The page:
The five Asian Small-clawed Otter pups born at Zoo Dortmund on November 5th and 6th are hungrier than ever! Since they aren’t nearly as good at digging for black beetle larvae in the bark mulch as their parents Kon and Malou, they try to steal the larvae that Kon and Malou have found directly from their front paws or from their mouths. This behavior can also be seen in adult small-clawed otters, which, in contrast to other otters, are very sociable animals. They live in family groups that can consist of a pair and the offspring of several litters. Family members often seek intensive physical contact with one another, clean each other and also sleep snuggled together in their living and sleeping den. Even if Kon and Malou leave the odd larva to their offspring, as can be seen in this video, they do not always give in to the begging of the pups and enjoy most of the insects themselves.
The pups are still pretty well off though, because they still feed mainly on their mother's milk, even if they already have a healthy appetite for solids! Adolescent dwarf otters are suckled by their mother for about four to five months.
On December 13, Philadelphia Zoo welcomed a new female Francois Langur baby, born to Mei Mei and Chester. Her name is Quý Báu, pronounced "Qwee Bow", meaning “precious,” in Vietnamese. This is the first successful breeding of this species at the Zoo, and the first offspring for parents Mei Mei and Chester.
As a first-time mom, Mei Mei struggled in the beginning, but thanks to advanced planning, input from the Species Survival Plan (SSP) and great response and action from keepers and veterinarians, they were able to get mom and baby back together on day one, and reunited with the group just a few days later.
Ling, Mei Mei’s sister and exhibit mate, is doing a great job, helping mom out, carrying the infant throughout the day and returning to mom to feed, as is expected for this species. Native to Southern China and Northern Vietnam, François langurs are endangered in the wild. Guests will be able to see this family in Zoo360 when the temperatures are 40-degrees or warmer, similar to the temperature in their native regions.
Sydney, Wednesday 13 January 2021: Babies are here, there and everywhere inside SEA LIFE Sydney Aquarium’s nursery where over 100 endangered White’s Seahorses were born just in time for the new year!
A herd of babies each smaller than a grain of rice emerged from their dads’ pouches in the final months of 2020, with a few dozen arriving just two days before the new year rolled around. Their arrival marks a successful start to the second year of the White’s Seahorse Conservation Breeding Program initiated by SEA LIFE Sydney Aquarium, Fisheries NSW and the University of Technology Sydney.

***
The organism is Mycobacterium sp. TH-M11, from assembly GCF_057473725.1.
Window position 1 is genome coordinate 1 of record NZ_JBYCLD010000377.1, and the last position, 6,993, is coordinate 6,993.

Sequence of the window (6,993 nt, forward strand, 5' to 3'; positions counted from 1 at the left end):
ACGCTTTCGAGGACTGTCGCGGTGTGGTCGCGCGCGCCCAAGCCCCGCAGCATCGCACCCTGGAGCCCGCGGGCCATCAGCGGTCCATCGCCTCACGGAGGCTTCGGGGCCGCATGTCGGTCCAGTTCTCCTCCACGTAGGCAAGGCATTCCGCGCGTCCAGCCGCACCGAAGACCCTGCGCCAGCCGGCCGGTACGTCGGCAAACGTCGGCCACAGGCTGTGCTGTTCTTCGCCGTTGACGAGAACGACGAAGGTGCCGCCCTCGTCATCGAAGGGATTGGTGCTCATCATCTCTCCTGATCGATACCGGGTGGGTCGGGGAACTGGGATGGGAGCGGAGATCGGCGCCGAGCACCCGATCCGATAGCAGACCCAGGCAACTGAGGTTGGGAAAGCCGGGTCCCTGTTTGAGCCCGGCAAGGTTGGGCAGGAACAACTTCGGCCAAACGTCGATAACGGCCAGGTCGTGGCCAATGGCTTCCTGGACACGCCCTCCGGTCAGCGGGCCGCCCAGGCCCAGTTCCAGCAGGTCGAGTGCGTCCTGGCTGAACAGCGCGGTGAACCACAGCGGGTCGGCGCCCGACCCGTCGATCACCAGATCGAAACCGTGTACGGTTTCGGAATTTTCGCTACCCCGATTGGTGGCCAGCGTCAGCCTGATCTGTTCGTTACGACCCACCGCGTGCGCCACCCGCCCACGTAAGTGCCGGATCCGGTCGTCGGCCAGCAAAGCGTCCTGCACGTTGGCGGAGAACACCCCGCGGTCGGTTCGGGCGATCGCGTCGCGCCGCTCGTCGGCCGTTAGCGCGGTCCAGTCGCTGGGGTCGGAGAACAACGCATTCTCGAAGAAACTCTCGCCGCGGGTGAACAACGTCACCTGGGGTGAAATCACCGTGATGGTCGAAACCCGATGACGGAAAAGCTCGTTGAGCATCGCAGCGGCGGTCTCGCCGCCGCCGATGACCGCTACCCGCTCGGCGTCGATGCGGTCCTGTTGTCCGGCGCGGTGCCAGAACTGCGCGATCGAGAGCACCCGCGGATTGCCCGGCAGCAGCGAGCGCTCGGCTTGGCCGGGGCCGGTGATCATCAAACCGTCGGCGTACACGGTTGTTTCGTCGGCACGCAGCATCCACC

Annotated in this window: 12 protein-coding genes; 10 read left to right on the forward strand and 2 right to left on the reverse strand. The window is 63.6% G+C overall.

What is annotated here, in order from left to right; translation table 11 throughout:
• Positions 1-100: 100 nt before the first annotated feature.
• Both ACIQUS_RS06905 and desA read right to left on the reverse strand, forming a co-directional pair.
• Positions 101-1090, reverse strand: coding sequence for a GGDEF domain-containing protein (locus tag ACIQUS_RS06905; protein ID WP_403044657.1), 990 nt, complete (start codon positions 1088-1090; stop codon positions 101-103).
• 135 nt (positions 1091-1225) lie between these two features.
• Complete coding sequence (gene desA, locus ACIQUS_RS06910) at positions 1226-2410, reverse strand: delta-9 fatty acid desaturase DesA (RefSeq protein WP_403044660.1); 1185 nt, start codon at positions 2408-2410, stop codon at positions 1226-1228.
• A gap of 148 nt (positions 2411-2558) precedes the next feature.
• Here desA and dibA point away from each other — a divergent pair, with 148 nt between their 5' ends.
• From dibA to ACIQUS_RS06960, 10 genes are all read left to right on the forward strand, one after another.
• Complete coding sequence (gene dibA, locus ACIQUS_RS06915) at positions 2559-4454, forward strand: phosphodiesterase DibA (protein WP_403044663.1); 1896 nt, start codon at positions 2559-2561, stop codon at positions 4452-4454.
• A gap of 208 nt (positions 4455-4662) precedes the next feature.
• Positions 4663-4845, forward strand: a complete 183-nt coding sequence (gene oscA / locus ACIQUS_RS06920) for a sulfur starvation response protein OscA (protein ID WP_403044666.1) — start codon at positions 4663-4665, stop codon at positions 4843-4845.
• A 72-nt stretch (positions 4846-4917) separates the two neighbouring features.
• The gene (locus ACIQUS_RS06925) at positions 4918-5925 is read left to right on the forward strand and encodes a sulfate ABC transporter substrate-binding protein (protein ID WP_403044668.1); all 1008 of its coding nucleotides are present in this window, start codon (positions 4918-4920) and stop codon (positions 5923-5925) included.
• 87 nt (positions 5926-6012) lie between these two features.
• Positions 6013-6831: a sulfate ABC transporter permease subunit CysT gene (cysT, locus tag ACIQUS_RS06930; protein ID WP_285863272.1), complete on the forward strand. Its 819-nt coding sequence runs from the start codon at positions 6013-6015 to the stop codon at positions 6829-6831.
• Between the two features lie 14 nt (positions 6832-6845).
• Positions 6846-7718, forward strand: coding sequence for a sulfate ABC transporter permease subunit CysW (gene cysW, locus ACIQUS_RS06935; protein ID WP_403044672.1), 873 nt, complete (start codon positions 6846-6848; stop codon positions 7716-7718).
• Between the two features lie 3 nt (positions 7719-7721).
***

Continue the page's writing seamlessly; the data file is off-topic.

Aquarium staff say the babies are growing nice and strong while their parents are keeping busy and expected to deliver more babies over the next few months.
“We have over 100 White’s Seahorse babies and are expecting more!” said Mitchell Brennan, SEA LIFE Sydney Aquarium Aquarist and Seahorse Expert. “We took learnings from our first year of breeding and made changes to the facility, food source and their husbandry routine to develop a more streamlined and efficient program. We believe this may have contributed to such a positive start to the season.”
On December 28, a tiny new feathered face greeted the staff at Franklin Park Zoo. The hatch of the male kiwi chick was a first for this species at the Zoo.
Since his hatch, the young chick has been strong and thriving. Staff has observed him preening his long brown feathers, and probing his beak into the ground in search of insects, both natural behaviors for kiwis. He is already eating an adult diet consisting of a mixture of vegetables, including corn, carrots and string beans, and meat.
“We are very pleased with the growth of the chick so far. With all newly hatched birds, you want to make sure that the legs are not splayed, or in an abnormal position. He has nice strong legs in a good stance and has become more active with each day,” said Dr. Brianne Phillips, Zoo New England Associate Veterinarian. “As with any new chick, we are continuing to monitor him closely, but so far he is doing well.”
One year ago today Zoo Leipzig’s little elephant bull was born. Mother Rani's son was given the name of Kiran. His weight development in particular caused a lot of concern for a long time. Now Kiran weighs 333 kg and is an integral part of the flock. Leipzig put together scenes from his first year - and Kiran enjoying his birthday box together with his birthday guests.
The Toronto Zoo announced last month that Tori, a ten-year-old female endangered Grevy's zebra (Equus grevyi), gave birth to a healthy foal in the early morning hours on Tuesday December 1, 2020 weighing 52.1 kilograms… and it’s a boy! This is the fourth foal for mom Tori and the fifth for dad Jake, a thirteen-year-old male. This foal, born as part of the Grevy's Zebra Species Survival Plan (SSP), will help to increase Jake’s underrepresented genetics within the population. Both mom and foal are doing well.